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  • Endless Joke
    Endless Joke
    by David Antrobus

    Here's that writers' manual you were reaching and scrambling for. You know the one: filled with juicy writing tidbits and dripping with pop cultural snark and smartassery. Ew. Not an attractive look. But effective. And by the end, you'll either want to kiss me or kill me. With extreme prejudice. Go on. You know you want to.

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    Dissolute Kinship: A 9/11 Road Trip
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    Please click on the above thumbnail to buy my short, intense nonfiction book featuring 9/11 and trauma. It's less than the price of a cup of coffee... and contains fewer calories. Although, unlike most caffeine boosts, it might make you cry.

  • Music Speaks
    Music Speaks
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    My story "Solo" appears in this excellent music charity anthology, Music Speaks. It is an odd hybrid of the darkly comic and the eerily apocalyptic... with a musical theme. Aw, rather than me explain it, just read it. Okay, uh, please?

  • First Time Dead 3 (Volume 3)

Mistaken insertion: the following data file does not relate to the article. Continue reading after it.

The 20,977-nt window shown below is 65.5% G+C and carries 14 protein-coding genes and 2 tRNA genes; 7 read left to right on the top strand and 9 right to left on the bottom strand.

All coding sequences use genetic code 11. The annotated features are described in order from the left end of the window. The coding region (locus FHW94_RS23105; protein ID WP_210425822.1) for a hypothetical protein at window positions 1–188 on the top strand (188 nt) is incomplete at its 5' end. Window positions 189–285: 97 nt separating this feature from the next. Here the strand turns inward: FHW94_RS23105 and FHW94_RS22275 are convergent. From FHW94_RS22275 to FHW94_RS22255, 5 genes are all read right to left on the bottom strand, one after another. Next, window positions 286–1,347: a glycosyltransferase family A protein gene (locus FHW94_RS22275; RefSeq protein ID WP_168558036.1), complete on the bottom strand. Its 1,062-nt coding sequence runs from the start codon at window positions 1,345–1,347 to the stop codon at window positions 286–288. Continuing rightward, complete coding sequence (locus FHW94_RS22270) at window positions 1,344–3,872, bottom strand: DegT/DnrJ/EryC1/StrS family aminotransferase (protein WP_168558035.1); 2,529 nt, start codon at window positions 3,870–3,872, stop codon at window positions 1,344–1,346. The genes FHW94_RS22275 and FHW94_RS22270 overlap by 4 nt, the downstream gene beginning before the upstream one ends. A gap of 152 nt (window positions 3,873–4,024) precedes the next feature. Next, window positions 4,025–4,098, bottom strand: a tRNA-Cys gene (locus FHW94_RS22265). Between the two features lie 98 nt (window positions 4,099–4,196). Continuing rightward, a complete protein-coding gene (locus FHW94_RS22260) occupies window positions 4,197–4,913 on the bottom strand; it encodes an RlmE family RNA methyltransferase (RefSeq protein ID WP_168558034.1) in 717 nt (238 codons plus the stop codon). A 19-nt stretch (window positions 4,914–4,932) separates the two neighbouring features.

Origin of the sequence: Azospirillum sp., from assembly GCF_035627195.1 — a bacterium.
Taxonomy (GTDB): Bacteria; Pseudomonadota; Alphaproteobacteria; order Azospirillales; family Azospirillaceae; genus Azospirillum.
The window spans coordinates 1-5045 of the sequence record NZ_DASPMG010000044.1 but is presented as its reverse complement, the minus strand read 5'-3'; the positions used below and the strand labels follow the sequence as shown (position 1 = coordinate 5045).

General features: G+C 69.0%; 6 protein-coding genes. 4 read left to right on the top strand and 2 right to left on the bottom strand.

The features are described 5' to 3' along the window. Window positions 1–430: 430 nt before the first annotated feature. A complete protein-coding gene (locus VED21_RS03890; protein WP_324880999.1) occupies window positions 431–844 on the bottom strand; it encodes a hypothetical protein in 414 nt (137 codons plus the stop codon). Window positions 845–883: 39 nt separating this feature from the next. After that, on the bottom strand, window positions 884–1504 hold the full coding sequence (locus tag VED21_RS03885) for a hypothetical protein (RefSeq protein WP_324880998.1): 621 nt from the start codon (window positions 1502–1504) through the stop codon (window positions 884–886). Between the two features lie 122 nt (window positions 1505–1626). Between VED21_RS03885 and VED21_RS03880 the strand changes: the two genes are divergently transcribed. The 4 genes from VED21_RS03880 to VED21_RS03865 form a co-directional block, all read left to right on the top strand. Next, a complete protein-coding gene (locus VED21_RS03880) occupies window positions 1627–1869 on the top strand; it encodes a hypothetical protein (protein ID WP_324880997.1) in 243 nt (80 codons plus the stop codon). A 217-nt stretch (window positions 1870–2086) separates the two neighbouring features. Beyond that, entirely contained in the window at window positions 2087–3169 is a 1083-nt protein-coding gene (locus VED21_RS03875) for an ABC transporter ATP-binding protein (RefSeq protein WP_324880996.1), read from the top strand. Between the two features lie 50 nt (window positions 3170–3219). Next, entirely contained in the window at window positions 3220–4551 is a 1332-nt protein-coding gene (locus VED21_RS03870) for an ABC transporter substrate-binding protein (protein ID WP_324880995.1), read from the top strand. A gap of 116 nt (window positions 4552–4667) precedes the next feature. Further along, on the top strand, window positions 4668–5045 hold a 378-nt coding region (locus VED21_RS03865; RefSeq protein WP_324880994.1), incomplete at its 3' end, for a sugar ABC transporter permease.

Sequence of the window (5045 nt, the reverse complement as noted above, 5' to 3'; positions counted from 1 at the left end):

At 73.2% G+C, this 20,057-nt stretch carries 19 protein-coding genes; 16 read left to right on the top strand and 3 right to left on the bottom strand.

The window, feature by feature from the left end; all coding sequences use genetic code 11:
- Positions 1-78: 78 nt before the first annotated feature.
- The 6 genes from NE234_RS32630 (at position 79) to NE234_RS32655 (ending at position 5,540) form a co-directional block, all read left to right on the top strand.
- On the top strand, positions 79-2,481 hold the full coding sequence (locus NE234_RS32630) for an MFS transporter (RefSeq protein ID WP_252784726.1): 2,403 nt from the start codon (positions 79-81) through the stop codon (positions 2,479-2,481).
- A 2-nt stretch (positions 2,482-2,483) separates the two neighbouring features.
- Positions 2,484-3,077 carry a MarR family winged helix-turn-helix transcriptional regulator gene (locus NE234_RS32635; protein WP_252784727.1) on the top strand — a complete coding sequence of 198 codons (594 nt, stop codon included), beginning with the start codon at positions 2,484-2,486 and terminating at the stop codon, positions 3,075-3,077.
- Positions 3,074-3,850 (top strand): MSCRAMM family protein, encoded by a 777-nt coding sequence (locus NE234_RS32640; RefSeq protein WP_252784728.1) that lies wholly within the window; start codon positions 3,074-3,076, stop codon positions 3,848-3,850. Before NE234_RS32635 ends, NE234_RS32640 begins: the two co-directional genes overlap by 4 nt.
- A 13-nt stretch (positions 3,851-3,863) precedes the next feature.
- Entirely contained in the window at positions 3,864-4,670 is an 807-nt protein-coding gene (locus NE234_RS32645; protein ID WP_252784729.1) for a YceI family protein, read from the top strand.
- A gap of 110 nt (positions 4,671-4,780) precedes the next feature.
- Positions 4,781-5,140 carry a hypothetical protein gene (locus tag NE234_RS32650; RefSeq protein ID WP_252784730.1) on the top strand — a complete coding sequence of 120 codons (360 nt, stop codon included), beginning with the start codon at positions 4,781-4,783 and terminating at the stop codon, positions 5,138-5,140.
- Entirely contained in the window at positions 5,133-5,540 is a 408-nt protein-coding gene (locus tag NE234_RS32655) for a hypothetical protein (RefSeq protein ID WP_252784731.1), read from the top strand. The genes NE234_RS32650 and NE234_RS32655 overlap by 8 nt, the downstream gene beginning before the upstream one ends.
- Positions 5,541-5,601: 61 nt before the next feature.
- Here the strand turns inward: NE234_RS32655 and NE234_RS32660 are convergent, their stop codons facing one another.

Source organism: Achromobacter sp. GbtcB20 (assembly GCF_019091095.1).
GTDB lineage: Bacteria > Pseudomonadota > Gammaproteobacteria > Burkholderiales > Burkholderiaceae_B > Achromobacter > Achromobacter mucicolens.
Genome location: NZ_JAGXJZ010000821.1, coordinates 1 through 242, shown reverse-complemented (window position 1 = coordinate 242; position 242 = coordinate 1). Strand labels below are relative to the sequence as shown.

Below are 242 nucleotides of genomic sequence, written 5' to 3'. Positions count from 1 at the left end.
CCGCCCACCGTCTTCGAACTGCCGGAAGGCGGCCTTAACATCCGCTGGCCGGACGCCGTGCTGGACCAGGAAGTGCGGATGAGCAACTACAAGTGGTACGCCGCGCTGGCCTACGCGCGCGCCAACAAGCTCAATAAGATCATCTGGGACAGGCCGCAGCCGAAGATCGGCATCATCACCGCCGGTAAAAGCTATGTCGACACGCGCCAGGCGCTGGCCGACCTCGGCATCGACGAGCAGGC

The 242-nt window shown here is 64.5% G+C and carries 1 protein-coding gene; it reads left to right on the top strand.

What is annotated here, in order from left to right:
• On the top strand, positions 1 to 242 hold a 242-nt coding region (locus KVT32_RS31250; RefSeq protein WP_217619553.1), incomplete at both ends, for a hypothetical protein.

First Time Dead 3 (Volume 3)
    by Sybil Wilen, P. J. Ruce, Jeffrey McDonald, John Page, Susan Burdorf, Christina Gavi, David Alexander, Joanna Parypinski, Jack Flynn, Graeme Edwardson, David Antrobus, Jason Bailey, Xavier Axelson

    My story "Unquiet Slumbers" appears in the zombie anthology First Time Dead, Volume 3. It spills blood, gore and genuine tears of sorrow. Anyway, buy this stellar anthology and judge for yourself.

  • Seasons
    Seasons
    by David Antrobus, Edward Lorn, JD Mader, Jo-Anne Teal

    Four stories, four writers, four seasons. Characters broken by life, although not necessarily beaten. Are the seasons reminders of our growth or a glimpse of our slow decay?

  • Indies Unlimited: 2012 Flash Fiction Anthology
    Indies Unlimited: 2012 Flash Fiction Anthology
    Indies Unlimited

    I have two stories in this delightful compendium of every 2012 winner of their Flash Fiction Challenge—one a nasty little horror short, the other an amusing misadventure of Og the caveman, his first appearance.

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Tweets
Places I Hang Out
Friday
Dec282018

Reckoning

"All that happened after was predicated on before."

I came upon the group gathered in the blue twilight, silhouetted atop a ridge, the half moon rising behind them. The coming night crept in silently, and the gathering was silent too. A gentle scene, though I knew if they saw me they would kill me. Without words they stayed awhile, lingering in the quiet grain of the air, and I held my place below, hidden by a great stone and a small grove of aspen, whose song was muted by the absence of any wind. This was dry land, and no rains came that night either. 

Why did I linger? That's simple; I needed something from them. But no, truer still—they had something of mine, and I wouldn't be leaving till I could balance that ledger at last.